If you or someone you know is a victim of domestic violence, there are services to help you. Your county will have a Domestic Violence Services office. They provide free and confidential services, such as emergency shelter information, legal advocacy, support groups and domestic violence education. They will work to help you create a safe and violence-free life, and heal from the trauma of abuse.

    Important Note: If you, or someone you know, are in immediate danger, call 911.


    Return To Main Menu

    Reviews

    Reviews of this Jail

    Have you ever been a prisoner in Fayette County Jail? Do you have a friend or family member that is a prisoner there? Have you ever visited a prisoner at this jail?

    If you have, then we would like you to leave a comment below about it. Write down your experience because others will know what to expect.

    What to write in what you write:

    • Conditions at the jail.
    • Jail and pod layout and facility
    • Guards and jail staff
    • Food and commissary
    • Visitation Days
    • The other inmates – what are they like?
    • Safety
    • Gang activity
    • Programs and activities


    Speak Your Mind

    Tell Your Story

    Everbody that’s been incarcerated has some stories about their time ‘inside’. Why’d you end up in jail? Were you fairly treated? What happened to you while you were locked up? What about the other inmates? How did getting locked up affect your life?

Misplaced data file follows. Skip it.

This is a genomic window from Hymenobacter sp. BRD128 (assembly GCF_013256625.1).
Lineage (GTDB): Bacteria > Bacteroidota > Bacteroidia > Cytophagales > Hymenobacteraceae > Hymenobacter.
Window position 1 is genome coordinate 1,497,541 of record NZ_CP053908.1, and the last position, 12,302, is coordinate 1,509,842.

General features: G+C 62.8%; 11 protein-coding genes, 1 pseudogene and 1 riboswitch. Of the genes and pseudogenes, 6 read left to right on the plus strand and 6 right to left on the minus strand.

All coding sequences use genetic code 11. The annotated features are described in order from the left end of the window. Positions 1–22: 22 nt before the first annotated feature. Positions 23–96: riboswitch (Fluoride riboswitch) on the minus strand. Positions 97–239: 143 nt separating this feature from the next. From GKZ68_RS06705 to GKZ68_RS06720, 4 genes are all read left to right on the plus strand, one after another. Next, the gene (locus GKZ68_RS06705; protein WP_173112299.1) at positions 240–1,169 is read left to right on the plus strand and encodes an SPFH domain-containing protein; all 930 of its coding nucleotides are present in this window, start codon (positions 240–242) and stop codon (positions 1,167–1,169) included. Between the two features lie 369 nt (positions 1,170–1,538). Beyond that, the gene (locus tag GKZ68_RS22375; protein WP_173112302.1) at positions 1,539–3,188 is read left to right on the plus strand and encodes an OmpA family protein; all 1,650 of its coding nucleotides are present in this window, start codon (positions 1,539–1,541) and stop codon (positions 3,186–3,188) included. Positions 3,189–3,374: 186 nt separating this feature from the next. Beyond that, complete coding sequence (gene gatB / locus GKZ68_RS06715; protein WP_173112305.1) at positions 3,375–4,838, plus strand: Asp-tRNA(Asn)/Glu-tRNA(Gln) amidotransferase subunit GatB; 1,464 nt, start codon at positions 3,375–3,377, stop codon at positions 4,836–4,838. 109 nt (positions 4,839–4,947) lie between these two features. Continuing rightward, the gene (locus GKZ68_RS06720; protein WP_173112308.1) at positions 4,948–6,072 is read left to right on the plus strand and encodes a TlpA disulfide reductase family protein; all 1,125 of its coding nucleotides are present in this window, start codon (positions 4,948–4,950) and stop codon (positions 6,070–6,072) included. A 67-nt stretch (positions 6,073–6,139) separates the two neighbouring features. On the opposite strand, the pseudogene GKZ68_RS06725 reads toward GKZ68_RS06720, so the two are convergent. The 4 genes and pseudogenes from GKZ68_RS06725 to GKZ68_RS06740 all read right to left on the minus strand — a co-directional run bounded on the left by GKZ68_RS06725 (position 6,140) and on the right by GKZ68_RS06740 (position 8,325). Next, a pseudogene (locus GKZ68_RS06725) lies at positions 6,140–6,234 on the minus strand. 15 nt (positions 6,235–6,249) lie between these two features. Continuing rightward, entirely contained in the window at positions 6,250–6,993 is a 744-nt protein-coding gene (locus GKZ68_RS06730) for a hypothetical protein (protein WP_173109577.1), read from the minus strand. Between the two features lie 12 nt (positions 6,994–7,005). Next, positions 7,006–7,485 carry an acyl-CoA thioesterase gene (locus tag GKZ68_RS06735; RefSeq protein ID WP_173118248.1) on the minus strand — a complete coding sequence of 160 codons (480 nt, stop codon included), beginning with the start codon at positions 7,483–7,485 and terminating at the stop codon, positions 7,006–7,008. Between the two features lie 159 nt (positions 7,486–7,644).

Click here to tell your story about Fayette County Jail

    Throw A Shout Out to Your Cell Mate

    Did you make friends in jail? Trying to talk to somebody you met in jail? Post a message to them below.

    Throw a shoutout to people locked up at Fayette County Jail

    Links and Resources

    Main Fayette County Jail Link
    Fayette County Jail Inmate Search Link
    Fayette County Jail Mugshots
    Fayette County Jail Bail Link

    Fayette County Jail Visitation Procedures
    Fayette County Jail Mail Policy
    Find an inmate at Fayette County Jail
    Fayette County Warrant Lookup
    Fayette County Jail Arrest Lookup
    Fayette County Jail Send Money Procedure
    Fayette County Jail Employment


    Return To Main Menu
    658

Speak Your Mind

*


*